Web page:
Singapore’s SESTO Robotics expands to Europe

The full story: Singapore’s autonomous mobile robot company SESTO Robotics has expanded to Europe. It has partnered with the Germany-based automation specialist Baumuller, to bring its flagship AMR SESTO Magnus (Magnus) to Germany, Austria and Switzerland.

SESTO claims it is the first Singapore-based robotics company to offer autonomous mobile robot solutions focused on smart manufacturing in Europe.

What is Magnus: Designed and made in Singapore, Magnus is specially built for navigation in space-scarce facilities and can travel autonomously through spaces as narrow as 0.9 metres wide while avoiding obstacles in its path. Its bi-directional, same-speed capability allows the AMR to reverse out of dead ends without the need to perform a spot turn.

Also Read: Otsaw Digital launches home delivery robots in Singapore

Magnus is powered by SESTO’s proprietary user-friendly interface and can be easily deployed for material transportation using a tablet or laptop. The robot provides high uptime of up to ten hours on a single charge and fast battery charging in three hours.

OmniFoods brings its plant-based Luncheon Meat to Thailand

The full story: OmniFoods, the creator of all-purpose plant-based meat analogue under Hong Kong-based social venture Green Monday, today announced the arrival of OmniMeat Luncheon in leading supermarkets and restaurants across Thailand.

A unique blend of plant-based protein that bears a striking resemblance to traditional meat in both flavour and appearance, OmniMeat Luncheon offers a sustainable and healthier alternative to its processed meat counterpart without compromising on taste and texture.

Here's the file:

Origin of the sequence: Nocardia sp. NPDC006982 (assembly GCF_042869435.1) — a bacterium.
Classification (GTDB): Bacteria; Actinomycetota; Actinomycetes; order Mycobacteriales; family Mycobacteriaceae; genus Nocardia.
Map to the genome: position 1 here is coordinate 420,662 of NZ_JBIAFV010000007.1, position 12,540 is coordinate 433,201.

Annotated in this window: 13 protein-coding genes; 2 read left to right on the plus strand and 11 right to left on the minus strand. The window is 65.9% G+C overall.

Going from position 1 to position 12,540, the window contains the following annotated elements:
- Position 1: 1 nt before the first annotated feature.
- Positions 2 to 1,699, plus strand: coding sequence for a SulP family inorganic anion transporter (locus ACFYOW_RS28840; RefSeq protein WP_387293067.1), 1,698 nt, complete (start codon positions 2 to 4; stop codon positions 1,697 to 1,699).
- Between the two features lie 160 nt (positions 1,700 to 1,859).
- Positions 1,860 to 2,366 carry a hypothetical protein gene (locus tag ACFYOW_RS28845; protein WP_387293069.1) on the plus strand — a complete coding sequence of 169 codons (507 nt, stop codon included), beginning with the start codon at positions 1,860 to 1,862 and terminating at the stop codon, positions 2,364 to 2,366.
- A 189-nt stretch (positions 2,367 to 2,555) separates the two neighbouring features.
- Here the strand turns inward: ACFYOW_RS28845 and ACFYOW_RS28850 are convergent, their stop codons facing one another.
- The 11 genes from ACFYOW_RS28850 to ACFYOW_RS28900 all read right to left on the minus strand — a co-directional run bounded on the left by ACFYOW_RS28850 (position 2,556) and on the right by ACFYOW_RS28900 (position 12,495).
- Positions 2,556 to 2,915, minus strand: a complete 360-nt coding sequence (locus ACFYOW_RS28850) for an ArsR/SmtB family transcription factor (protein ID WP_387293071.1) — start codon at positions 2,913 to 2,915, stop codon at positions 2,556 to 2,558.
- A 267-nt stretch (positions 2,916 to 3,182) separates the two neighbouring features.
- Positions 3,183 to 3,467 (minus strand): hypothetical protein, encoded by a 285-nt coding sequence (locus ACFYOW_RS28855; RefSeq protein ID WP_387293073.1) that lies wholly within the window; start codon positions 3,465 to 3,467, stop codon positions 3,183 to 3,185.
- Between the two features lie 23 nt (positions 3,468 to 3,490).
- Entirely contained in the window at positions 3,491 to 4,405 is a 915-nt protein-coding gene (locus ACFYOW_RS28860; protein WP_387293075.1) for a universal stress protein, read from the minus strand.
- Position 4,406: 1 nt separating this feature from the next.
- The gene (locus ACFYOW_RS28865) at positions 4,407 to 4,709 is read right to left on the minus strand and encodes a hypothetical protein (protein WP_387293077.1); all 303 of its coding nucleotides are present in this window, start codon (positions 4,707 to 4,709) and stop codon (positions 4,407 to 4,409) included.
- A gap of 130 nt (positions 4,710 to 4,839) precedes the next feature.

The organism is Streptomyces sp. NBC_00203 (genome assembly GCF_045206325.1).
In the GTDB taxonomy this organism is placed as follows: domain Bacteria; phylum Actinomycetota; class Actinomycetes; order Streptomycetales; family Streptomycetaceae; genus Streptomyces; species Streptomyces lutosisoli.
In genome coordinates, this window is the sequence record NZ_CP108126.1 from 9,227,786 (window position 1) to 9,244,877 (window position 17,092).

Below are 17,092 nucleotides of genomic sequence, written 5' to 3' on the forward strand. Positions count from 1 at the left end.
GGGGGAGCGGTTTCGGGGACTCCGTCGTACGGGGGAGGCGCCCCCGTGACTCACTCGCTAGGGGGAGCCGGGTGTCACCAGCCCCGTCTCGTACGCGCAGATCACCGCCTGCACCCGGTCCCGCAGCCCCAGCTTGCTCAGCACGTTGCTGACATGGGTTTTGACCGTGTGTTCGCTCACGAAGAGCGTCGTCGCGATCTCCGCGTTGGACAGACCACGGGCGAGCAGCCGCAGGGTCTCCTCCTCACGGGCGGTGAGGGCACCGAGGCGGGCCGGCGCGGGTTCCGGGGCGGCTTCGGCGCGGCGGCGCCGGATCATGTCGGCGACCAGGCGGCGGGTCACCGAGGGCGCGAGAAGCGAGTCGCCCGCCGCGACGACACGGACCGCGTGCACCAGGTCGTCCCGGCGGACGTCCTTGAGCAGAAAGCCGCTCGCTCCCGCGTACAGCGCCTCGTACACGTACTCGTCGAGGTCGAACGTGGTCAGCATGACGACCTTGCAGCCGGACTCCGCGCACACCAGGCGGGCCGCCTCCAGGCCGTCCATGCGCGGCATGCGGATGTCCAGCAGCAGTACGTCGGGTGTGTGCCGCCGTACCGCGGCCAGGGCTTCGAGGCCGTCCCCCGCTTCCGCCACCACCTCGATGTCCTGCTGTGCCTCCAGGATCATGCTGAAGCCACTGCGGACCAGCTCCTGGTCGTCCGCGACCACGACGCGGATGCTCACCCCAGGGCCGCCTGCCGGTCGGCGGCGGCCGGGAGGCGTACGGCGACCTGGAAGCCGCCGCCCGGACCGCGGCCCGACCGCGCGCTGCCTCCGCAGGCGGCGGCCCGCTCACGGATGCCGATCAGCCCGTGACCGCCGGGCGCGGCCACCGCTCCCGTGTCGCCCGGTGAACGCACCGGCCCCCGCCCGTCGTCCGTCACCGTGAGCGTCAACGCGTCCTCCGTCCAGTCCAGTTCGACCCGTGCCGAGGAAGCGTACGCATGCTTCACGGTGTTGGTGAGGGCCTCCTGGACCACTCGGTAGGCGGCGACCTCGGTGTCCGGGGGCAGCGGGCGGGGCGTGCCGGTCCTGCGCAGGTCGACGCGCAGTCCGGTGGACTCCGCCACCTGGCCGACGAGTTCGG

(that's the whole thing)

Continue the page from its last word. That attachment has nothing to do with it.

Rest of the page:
The OmniMeat Luncheon formula is a blend of non-GMO soy and wheat, containing dietary fibre, high protein content and zero cholesterol.

Compared with traditional canned luncheon meat, OmniMeat Luncheon’s calories and total fat content are 46 per cent and 64 per cent lower respectively. The sodium content is also 64 per cent lower than traditional luncheon meat, and contains no added hormones, antibiotics, preservatives and MSG.

People can enjoy a healthy quick-fix meal during breakfast, snack or tea time simply by pan-frying the OmniMeat Luncheon on both sides for 1-2 minutes.

KoineArth launches enterprise-grade NFT platform marketsN

The full story:KoineArth’s marketsN platform is designed to enable enterprises to digitise and attach immutable metadata to key documents and products in the form of NFTs (non-fungible tokens).

What are it used for: The enterprise-grade NFTs are used to ensure proof-of-ownership, transparency and a full-record of any transaction history, to provide greater traceability, visibility and authentication, ultimately facilitating more seamless and trustless trade between parties.

Also Read: Tokens 101: How they work and where they provide value

Enterprises can also issue publicly verifiable “product passports”, which act as a digital record of any product, from cradle to grave including information such as invoices, current ownership, warranty claims, and service records.

MarketN’s enterprise-grade NFTs can also be used to establish greater compliance across Environmental, Social and Governance (ESG) standards, by allowing for greater accountability and traceability across the supply chain and inventory management, and invoicing.

More on KoinEarth: Founded in 2018 by Dr. Praphul Chandra, KoineArth aims to bring the power of blockchain to enterprises. With its marketsN solution, KoineArth offers enterprises a ready-to-use Digital Supply Chain platform. With a few clicks enterprises can create a digital twin of their supply chain.

This enables enterprises to create secure, private B2B groups (blockchains) on-demand to coordinate B2B transactions in their supply chain, share data across enterprises, and secure capital from financiers, as needed. Enterprises can also issue NFTs related to their products, documents & other assets.

Photo by Daria Nepriakhina on Unsplash

The post In brief: S’poreans highly sceptical of social media; Alice Labs raises US$500K appeared first on e27.